Yes, it's so hard knowing the whys... I mean, sometime Max is totally grumpy and inconsolable when he's sick (or getting sick). But that wasn't the case this time. Like I said, I know I need to stop thinking it's always related to his special needs and overanalyzing and just deal with the situation at hand.ReplyDelete
Josh: "He is getting his own attitude" made me laugh.
It is SO cool, Deb, that you were able to rent an iPad. I know that the main Cerebral Palsy Association in our state has a lending library of tech devices, though I'm not sure they have iPads yet (and I'm pretty sure they loan stuff to kids with all kinds of special needs, not just cp). Elizabeth, maybe your speech therapist has ideas? I do think it would be worth a shot to see if the school district would be up for buying one once your son has aged out of IEP, if he doesn't yet have one.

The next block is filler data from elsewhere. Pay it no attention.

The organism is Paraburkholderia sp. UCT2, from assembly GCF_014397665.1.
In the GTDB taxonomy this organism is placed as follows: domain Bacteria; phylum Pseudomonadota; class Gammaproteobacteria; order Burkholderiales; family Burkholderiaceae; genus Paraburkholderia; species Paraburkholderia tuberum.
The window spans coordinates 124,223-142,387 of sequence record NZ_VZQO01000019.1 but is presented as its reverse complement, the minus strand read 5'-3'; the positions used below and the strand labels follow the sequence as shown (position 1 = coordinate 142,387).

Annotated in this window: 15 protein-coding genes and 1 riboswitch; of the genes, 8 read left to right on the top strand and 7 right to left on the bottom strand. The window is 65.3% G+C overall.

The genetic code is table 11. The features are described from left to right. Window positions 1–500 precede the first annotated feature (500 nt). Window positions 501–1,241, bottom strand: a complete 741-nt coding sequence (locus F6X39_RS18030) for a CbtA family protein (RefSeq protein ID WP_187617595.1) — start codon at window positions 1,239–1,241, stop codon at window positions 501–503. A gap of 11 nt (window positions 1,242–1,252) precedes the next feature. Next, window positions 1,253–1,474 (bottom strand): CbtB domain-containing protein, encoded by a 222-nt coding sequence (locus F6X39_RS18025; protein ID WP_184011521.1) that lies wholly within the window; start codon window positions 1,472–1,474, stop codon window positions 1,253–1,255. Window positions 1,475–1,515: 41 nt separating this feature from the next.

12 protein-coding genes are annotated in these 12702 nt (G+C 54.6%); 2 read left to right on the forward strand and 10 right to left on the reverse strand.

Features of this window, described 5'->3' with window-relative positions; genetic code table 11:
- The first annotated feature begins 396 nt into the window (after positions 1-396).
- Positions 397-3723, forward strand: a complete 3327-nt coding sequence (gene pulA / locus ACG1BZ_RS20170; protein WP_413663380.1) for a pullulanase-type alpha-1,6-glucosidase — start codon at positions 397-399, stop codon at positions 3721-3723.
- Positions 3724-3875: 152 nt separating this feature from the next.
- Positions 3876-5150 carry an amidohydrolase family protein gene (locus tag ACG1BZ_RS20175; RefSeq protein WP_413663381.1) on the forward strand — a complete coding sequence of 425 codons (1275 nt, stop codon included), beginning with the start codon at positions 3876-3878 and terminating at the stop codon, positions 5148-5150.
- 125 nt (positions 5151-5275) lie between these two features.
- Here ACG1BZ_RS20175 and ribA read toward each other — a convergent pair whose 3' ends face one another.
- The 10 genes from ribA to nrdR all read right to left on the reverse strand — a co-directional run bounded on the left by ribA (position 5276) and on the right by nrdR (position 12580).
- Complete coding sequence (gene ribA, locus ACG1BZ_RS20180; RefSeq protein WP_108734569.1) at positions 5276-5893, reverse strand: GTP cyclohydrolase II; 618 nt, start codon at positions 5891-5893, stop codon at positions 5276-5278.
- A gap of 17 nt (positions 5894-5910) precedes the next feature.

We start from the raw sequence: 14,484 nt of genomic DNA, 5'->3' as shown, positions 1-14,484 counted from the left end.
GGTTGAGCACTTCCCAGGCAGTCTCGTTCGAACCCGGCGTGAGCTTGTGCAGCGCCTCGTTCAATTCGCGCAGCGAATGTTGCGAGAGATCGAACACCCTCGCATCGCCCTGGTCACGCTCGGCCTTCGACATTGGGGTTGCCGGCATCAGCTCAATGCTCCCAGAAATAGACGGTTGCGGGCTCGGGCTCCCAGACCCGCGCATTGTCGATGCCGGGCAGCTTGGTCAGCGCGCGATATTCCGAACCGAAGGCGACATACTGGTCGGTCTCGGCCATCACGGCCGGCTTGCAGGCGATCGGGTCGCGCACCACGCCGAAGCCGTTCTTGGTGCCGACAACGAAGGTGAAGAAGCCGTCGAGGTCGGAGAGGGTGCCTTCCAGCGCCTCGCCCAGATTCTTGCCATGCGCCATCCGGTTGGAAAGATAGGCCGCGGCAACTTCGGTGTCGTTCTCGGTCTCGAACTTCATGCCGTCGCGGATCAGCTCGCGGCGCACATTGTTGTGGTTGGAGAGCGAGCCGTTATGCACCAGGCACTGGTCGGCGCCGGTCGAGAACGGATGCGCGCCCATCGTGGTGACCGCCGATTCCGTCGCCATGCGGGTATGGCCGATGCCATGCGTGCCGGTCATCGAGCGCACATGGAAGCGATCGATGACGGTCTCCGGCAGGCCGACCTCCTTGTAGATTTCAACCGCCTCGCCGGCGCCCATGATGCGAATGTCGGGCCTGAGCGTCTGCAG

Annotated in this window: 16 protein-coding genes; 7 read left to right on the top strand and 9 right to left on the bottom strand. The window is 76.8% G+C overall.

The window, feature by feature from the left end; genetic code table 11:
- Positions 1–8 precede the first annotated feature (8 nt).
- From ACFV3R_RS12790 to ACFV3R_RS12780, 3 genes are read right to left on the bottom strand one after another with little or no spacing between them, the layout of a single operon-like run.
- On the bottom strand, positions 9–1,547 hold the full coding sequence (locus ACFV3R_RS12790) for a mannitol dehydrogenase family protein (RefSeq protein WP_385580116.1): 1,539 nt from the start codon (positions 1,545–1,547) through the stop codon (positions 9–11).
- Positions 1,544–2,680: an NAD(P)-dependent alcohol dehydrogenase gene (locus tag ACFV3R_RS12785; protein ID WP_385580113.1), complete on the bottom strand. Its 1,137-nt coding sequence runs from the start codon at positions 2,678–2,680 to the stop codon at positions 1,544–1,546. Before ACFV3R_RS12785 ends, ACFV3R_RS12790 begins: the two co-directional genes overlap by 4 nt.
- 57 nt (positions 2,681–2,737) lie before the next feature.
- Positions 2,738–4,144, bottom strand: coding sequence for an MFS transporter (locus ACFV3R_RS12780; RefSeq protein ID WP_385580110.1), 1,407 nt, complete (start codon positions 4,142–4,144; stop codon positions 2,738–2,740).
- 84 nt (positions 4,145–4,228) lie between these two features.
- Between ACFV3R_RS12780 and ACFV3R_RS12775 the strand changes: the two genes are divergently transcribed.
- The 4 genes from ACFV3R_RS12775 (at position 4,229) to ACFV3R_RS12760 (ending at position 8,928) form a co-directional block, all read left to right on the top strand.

I can totally relate. I find myself doing the same thing with Lillie. You are totally human. Unfortunately, Lil can't really speak yet so instead of screeching she screams. But you understand the difference between the painful cry and the "I am POed" cry. We do what it takes. So don't think you are soft!ReplyDelete
Lil loves YouTube (again not soft). Since she has CP and CVI anything to strengthen her eyes is vision therapy to me (Obviously not getting carried away). But I love our Apple TV. It has been a god send especially being able to view YouTube videos on the big screen and being able to sync them so if we find something on YouTube on the Apple TV that it will be synced with her iPad. Love technology. And thanks for sharing and making me feel human again! LOL.